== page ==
And we are back for another semester of workshops dedicated to helping graduate students with their research. Two colleagues and I will be offering 4 workshops on the following topics: Finding scholarly sources, Reading scholarly sources effectively, Building scholarly knowledge in your field, and Tips for writing an effective scholarly paper.
The sessions are open to all graduate and professional students at UF and will be held in room 212 Library West (aka Scott Nygren Studio) from 1.55-2.45pm.
See you there.
Join UF Librarians Richard Freeman (Anthropology), Hélène Huet (European Studies), and David Schwieder (Political Sciences) this Thursday for session 4 of our new Graduate Students research Series. This session will offer students tips on how to write an effective scholarly paper.. The session will be Period 7 (1:55-2:45 p.m.) in Room 211, Library West. No registration required. Join us!
Join UF Librarians Richard Freeman (Anthropology), Hélène Huet (European Studies), and David Schwieder (Political Sciences) this Thursday for session 3 of our new Graduate Students research Series. This session will offer students tips for making sense of one’s scholarly sources. The session will be Period 7 (1:55-2:45 p.m.) in Room 211, Library West. No registration required. Join us!
I am very excited to see that the Musée d’Orsay has acquired three paintings from Georges de Feure, who, among other things, illustrated La Porte des rêves by Marcel Schwob.
Peinture décorative pour le pavillon “L’Art Nouveau Bing” : La Poterie
Peinture décorative pour le pavillon “L’Art Nouveau Bing” : allégorie d’un art appliqué
Make sure to check out their page regularly to see their most recent acquisitions.
A few years ago, my aunt made a discovery while cleaning my grandfather’s garage: a small notebook where my great-grandfather had written his memories and thoughts about World War I. We do not know when he wrote it but it is still in great condition.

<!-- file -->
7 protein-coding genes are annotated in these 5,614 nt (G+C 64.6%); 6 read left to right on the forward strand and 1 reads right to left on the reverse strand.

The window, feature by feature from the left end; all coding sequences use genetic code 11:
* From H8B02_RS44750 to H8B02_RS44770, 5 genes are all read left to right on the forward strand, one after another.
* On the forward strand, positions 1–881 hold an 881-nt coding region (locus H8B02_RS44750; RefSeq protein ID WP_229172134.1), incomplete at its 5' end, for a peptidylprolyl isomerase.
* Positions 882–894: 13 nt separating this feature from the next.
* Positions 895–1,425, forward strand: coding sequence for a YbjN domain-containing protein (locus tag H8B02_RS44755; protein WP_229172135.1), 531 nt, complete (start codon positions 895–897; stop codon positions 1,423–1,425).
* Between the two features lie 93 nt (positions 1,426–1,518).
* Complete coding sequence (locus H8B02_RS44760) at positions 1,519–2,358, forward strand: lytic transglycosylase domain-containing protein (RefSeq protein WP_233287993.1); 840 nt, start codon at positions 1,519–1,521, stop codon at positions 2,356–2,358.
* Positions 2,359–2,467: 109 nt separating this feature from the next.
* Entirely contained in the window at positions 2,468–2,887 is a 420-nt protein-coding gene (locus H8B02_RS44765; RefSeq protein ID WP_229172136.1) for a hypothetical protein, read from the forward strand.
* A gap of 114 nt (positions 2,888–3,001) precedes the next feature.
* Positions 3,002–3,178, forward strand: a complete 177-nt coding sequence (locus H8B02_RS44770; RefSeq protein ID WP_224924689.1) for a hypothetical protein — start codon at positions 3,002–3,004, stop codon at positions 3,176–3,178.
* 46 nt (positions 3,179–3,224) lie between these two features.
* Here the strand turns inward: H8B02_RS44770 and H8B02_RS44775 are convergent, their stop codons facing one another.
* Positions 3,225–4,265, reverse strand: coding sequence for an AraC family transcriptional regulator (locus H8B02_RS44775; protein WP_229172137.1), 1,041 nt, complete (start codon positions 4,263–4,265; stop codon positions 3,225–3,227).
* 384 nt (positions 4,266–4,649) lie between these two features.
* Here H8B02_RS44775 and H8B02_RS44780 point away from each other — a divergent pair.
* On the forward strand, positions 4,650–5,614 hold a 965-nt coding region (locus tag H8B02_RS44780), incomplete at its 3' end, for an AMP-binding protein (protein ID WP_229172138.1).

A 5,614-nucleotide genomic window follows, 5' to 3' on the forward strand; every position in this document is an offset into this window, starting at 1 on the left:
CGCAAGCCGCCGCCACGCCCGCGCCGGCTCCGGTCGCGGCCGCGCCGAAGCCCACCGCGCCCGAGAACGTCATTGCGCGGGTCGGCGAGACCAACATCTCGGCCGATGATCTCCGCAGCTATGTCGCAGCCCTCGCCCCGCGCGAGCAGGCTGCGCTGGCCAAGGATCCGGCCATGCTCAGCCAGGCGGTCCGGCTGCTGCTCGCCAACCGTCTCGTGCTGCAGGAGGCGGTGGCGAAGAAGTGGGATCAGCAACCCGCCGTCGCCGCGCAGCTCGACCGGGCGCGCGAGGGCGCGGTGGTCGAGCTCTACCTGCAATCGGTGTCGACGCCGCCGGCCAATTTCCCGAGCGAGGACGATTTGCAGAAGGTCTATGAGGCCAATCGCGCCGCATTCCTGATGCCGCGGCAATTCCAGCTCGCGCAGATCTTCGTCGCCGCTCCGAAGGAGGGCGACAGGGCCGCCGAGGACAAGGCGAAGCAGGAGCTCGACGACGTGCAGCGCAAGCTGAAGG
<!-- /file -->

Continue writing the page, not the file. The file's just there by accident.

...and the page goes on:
We decided to digitize it for several reasons. First, this is a way for us to preserve it. Second, we thought it would be a valuable document for anyone, be they a high-school student or a scholar, to learn about the life and the views of a young man, coming from the countryside of Normandy with no proper education and training, and who was sent to fight and kill the enemy as he turned 18. And just as Albert Huet entered the war in 1916, 100 years later, I will share with you his diary.
I am currently working on the transcription as Albert’s handwriting can sometimes be hard to read but as soon as this is done, I will share everything with you.
On May 22, and I gave a talk on her digital bibliography project (entitled “Women’s Instructional Writings in Nineteenth-Century France”) at the Women’s History in the Digital World 2015 Conference.
You can now find our presentation in the Bryn Mawr College repository as well as in ScholarSphere, Penn State’s repository. Any feedback on this project is greatly appreciated so don’t hesitate to message/e-mail me if you have any questions or comments.
What an exciting piece of news. A new journal has launched today. Say hello to Digital Literary Studies, a journal intended to act as an international peer-reviewed interdisciplinary publication with a focus on those aspects of Digital Humanities primarily concerned with literary studies. For more information on the journal, check out James O’Sullivan’s blog post on our blog, 100 Digital Discoveries. And if you are thinking of submitting an article, don’t forget to check the Call for Papers.
I will be in charge of the “Communications” side of Digital Literary Studies, alongside Giorgio Guzzetta, researcher in narrative, cultural studies & digital humanities at the University of Cork, Ireland.
I’m very pleased to announce that my article “Mapping Decadence: From a Hunch to a Website” will be published in March by the Journal of Map & Geography Libraries. Looking forward to having more people hear about my project and the role libraries played in it.
The WordPress.com stats helper monkeys prepared a 2014 annual report for this blog. Thanks to everyone who visited it.
Here’s an excerpt:
A San Francisco cable car holds 60 people. This blog was viewed about 890 times in 2014. If it were a cable car, it would take about 15 trips to carry that many people.
Click here to see the complete report.
As the managing editor of the blog 100 Digital Discoveries, I am proud two announce our two latest blog posts. The first one is dedicated to Zembla, a website devoted to Vladimir Nabokov’s life and works and the Penn State Libraries’ earliest digital humanities project. The second post deals with La Vie Online, Penn State’s student yearbooks, and allows alumni to reconnect with their past.